Will Sleeves Save Basketball?
This was a time when Larry King was still king of cable. We were doing a piece on the former Floridian for the Sun-Sentinel’s Sunday magazine. He had finished his TV show at the CNN headquarters in Washington and gone across the Potomac to Arlington, where he did a late night radio show. It was often about sports. During a commercial break he asked where we had gone to school. We told him, “La Salle.”
“I can see Tom Gola now in the Garden,” King blurted. “La Salle wore sleeves on their uniforms. What a ball player!”
Larry King was right on both counts. We mention him today for historical perspective on one of the great events in the history of modern sports. The Cleveland Cavaliers wore jerseys with sleeves in their NBA championship series with Golden State. The Cavs lost the series, but history will little note nor long remember that. What scholars centuries from now will record is that it marked the first time in anyone’s memory that a prominent basketball team dressed up to the occasion. LeBron James and his teammates brought back sleeves to basketball.
We predict that in the near future sleeves will make a comeback, taking us back to the glory days of the 1950s when Larry King was a teenager watching Tom Gola in Madison Square Garden. La Salle not only played better than almost any college team for several years; they also had everybody outdressed. With the sleeves, they won the National Invitational Tournament in 1952, when that was bigger than the NCAA Tournament. They won the NCAA in 1954, and were runner-up to San Francisco the next year. That loss wasn’t their uniforms' fault. They had San Francisco outdressed, but the Dons happened to have Bill Russell and K.C. Jones in the same lineup. Two future great pros. La Salle had only one. Sports Illustrated described La Salle as “four students and a basketball player.”
Outside of Philadelphia, where he was prominent as a coach and in politics (he was city controller) after his playing career, Tom Gola’s name may have faded. But he still holds the NCAA rebounding record more than 60 years after he played. He was just a tad under 6 feet 6 inches, although he seemed taller, and was reported as high as 6 feet 8 inches by those of us who exaggerate for a living. But he was that rare player who helped his team as much on defense as offense. They didn’t keep records of steals and pilfered passes in that era, but Gola was a master at that. He had great reflexes—both hand and foot speed. He was the Philadelphia high school 440 champion. It seemed on the basketball court that he moved faster running backward than other players did in forward motion. Those gifts made him a great rebounder. He just got to the ball faster.
The success of La Salle’s uniforms led a number of other teams to adopt that classy look in ensuing seasons. It wasn’t unusual to see a prominent team wearing sleeves in the latter ’50s and early 1960s. La Salle wore them for about 15 seasons. For a time Philadelphia rival St. Joseph's took up that look and did pretty well with it. Of course they had a great coach in Jack Ramsay. Why either team gave them up can only be explained by whoever let Notre Dame football dress like the GEICO gecko for a few novelty games in recent years.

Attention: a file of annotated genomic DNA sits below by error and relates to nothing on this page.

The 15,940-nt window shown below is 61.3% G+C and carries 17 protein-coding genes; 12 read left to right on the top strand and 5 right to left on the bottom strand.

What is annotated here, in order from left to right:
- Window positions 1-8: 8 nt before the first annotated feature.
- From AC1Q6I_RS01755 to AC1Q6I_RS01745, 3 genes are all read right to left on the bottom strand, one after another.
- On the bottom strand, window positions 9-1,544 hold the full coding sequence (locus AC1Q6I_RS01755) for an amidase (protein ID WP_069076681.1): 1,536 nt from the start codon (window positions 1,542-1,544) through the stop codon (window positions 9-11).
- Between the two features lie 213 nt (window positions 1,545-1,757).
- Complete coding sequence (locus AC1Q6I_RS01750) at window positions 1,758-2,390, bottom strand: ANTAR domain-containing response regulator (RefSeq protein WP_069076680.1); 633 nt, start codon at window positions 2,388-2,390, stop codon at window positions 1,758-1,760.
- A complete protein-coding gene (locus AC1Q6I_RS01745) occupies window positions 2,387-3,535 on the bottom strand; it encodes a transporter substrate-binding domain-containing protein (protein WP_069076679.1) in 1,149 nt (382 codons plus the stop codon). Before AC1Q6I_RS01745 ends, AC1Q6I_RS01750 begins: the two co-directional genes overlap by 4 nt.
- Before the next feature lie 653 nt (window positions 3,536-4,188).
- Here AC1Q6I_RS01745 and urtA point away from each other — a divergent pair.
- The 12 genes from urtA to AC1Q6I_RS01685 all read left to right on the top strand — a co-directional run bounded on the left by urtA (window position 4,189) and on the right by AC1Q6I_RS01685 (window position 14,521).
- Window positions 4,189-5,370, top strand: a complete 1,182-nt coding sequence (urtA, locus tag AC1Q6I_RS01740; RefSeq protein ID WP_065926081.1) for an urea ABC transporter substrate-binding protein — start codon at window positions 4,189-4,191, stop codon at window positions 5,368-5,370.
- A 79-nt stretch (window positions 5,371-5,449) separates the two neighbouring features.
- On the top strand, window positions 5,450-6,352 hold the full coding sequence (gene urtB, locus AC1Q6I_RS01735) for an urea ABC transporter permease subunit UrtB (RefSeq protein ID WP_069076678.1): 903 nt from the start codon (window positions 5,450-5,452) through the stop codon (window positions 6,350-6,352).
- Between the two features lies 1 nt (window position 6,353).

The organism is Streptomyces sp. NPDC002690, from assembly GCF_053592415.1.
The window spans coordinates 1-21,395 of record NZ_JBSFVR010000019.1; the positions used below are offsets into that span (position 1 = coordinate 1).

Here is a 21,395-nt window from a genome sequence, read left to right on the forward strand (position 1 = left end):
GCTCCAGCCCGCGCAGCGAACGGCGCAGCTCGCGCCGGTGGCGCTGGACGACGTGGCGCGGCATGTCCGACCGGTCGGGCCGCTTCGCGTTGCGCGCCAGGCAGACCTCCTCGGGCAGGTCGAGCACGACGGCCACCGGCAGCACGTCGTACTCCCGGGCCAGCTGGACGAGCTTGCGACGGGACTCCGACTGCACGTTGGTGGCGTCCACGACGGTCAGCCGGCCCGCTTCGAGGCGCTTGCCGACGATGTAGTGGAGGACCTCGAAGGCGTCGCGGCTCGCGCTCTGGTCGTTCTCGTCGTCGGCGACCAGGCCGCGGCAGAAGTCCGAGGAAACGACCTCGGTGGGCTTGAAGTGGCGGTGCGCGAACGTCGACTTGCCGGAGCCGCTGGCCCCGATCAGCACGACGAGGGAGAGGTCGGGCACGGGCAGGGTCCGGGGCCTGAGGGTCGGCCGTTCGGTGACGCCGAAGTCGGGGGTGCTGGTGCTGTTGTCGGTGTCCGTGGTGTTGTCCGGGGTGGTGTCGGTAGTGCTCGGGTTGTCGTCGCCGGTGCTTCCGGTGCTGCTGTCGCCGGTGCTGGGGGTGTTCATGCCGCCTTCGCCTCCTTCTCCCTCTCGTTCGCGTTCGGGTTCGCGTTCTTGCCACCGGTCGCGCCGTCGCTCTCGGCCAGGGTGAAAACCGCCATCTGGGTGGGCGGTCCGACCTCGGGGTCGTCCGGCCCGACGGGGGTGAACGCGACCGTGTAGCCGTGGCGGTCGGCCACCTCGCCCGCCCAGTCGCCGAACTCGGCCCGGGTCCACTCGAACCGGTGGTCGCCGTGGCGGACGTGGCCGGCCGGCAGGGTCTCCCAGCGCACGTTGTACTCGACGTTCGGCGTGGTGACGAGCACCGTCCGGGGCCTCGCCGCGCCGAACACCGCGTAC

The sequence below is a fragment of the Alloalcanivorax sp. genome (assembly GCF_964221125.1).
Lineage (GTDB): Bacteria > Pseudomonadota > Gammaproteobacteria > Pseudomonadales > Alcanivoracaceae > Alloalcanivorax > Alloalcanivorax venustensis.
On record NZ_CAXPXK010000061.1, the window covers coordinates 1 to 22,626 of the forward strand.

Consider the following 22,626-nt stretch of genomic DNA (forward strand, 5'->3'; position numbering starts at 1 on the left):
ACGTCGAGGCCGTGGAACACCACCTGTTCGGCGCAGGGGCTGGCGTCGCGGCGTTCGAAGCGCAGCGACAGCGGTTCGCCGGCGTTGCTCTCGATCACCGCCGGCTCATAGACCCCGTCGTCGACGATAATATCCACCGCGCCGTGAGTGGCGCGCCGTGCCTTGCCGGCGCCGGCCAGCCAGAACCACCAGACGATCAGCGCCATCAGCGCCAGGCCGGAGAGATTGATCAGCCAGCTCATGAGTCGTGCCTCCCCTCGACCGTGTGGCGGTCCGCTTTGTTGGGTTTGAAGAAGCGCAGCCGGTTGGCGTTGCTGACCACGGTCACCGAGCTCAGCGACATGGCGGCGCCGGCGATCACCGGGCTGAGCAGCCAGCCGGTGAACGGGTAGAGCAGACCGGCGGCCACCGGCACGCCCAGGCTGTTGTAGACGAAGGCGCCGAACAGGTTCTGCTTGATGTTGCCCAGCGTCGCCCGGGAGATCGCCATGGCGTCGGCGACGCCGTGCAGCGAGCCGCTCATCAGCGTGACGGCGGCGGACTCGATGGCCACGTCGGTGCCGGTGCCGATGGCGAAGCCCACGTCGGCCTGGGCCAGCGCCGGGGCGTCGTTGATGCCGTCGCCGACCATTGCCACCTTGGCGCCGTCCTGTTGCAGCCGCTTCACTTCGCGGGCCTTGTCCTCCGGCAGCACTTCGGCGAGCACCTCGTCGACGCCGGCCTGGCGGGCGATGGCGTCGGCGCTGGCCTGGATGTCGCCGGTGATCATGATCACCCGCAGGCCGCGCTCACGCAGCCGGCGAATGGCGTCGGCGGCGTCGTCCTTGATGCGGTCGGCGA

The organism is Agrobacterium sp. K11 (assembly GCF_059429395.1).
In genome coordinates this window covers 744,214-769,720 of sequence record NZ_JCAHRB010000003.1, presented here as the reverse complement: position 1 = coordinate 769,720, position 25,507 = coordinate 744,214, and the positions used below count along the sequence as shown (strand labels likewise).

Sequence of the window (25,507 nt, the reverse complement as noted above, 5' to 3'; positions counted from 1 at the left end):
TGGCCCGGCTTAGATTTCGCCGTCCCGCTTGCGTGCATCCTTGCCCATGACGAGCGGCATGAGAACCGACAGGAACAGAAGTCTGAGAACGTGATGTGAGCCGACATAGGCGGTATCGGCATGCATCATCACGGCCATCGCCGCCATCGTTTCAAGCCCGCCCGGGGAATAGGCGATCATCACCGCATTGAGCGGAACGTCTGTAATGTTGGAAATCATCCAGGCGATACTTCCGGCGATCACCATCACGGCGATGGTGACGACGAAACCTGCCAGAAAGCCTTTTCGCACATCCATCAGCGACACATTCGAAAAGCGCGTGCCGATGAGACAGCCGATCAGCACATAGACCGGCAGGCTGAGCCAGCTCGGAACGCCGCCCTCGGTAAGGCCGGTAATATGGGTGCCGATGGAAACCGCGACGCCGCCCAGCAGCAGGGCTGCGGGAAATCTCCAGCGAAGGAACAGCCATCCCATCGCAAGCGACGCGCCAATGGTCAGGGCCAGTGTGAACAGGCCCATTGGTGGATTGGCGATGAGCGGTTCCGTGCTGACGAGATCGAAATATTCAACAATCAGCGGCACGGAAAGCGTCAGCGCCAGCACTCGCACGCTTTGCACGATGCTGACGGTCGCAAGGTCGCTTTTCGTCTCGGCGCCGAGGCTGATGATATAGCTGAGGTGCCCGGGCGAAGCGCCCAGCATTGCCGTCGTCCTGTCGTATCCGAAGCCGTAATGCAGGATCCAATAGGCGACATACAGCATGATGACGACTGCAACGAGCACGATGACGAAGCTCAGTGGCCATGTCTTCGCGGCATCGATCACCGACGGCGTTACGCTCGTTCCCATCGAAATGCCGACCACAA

One of the teams that adopted sleeves—in fact, a few years before La Salle—and kept them for decades, was Evansville. They got a lot of publicity out of their uniforms and wore them into the 1970s when their excuse for de-sleeving was that players complained they added weight. Their coach said they also hurt recruiting with some players who did not like them. The weight angle seems a little silly, considering at the same time basketball pants went from short-short to near wedding dress lengths.
If there is a drawback to sleeves, it is illustrated by the Cavaliers' recent presentation. Their uniforms were too tight fitting. It showed the muscular studs to good advantage, but LeBron James actually said he felt restricted. He only had 41 points and 13 rebounds in the final game. Back in La Salle’s day, the uniforms were a little less confining, and players not only were not turned off by the look, but also were delighted to look so pretty when they played in Penn’s Palestra.
It should be noted that as with everything else in modern sports, there is a mercantile component to this story. It has been reported that a uniform manufacturer is behind this throwback movement. It supplied not only the Cavaliers, but also some college teams in the NCAA Tournament with sleeved jerseys. The motive is obvious. We can expect to see all sorts of college, high school and even younger-age teams adopting the look of the pros they aspire to be. And there are always the fans who commit a large part of their gross income to acquiring every piece of apparel worn by their favorite teams. The jingle of the cash register can be heard around the world, or would be if we still had cash registers.
The sleeves, like everything else in modern sports, are controversial. Some fans think they look awful. But some fans have awful taste. Welcome back sleeves to basketball. Now if only they’d start bouncing the ball again.